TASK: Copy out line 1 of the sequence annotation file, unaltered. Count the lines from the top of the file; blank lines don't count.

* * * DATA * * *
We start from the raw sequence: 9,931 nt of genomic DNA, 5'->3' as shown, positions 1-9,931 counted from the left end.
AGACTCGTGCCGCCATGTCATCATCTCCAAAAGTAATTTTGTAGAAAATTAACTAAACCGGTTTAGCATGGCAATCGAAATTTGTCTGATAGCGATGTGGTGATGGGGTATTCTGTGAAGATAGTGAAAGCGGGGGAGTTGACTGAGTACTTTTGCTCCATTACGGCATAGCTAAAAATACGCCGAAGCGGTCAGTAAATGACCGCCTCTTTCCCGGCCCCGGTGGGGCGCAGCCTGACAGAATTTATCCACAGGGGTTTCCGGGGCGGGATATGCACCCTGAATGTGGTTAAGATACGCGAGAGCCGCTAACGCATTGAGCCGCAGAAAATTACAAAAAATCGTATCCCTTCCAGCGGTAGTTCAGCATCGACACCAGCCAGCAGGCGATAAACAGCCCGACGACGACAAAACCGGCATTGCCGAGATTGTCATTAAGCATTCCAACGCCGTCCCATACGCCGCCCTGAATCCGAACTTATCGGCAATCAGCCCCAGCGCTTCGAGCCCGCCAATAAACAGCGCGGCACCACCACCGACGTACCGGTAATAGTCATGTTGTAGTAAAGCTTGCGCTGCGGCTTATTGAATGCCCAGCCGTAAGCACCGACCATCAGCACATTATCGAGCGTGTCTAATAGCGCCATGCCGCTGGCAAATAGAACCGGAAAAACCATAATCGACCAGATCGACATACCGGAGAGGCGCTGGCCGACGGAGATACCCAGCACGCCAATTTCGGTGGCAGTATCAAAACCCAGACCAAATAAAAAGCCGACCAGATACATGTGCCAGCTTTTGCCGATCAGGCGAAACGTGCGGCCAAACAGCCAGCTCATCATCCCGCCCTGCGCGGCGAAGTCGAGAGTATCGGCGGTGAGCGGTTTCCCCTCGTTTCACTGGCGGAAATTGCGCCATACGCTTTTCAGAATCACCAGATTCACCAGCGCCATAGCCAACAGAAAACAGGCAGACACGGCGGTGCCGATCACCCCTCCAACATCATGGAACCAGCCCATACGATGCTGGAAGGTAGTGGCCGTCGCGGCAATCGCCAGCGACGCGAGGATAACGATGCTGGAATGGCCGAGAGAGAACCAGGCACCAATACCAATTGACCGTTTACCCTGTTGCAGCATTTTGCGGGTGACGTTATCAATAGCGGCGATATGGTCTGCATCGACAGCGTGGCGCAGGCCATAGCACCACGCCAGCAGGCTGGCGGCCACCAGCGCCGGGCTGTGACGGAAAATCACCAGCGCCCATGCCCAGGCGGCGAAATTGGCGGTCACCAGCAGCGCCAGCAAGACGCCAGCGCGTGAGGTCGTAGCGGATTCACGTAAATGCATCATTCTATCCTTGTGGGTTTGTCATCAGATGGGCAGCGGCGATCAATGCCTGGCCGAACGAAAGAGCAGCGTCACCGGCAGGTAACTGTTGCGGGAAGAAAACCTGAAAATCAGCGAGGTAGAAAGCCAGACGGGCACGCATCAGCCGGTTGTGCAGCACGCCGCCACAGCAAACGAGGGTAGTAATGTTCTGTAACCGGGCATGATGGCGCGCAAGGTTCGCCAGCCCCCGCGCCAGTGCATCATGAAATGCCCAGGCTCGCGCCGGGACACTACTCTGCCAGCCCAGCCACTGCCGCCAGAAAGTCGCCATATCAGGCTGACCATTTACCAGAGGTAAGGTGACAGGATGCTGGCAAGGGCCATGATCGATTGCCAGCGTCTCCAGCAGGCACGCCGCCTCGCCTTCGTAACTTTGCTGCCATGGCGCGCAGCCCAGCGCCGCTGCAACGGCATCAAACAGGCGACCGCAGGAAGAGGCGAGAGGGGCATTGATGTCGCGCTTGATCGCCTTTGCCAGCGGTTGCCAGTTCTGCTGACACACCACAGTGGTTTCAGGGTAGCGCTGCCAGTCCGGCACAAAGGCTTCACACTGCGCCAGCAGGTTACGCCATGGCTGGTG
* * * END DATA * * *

We start from the raw sequence: 9,931 nt of genomic DNA, 5'->3' as shown, positions 1-9,931 counted from the left end.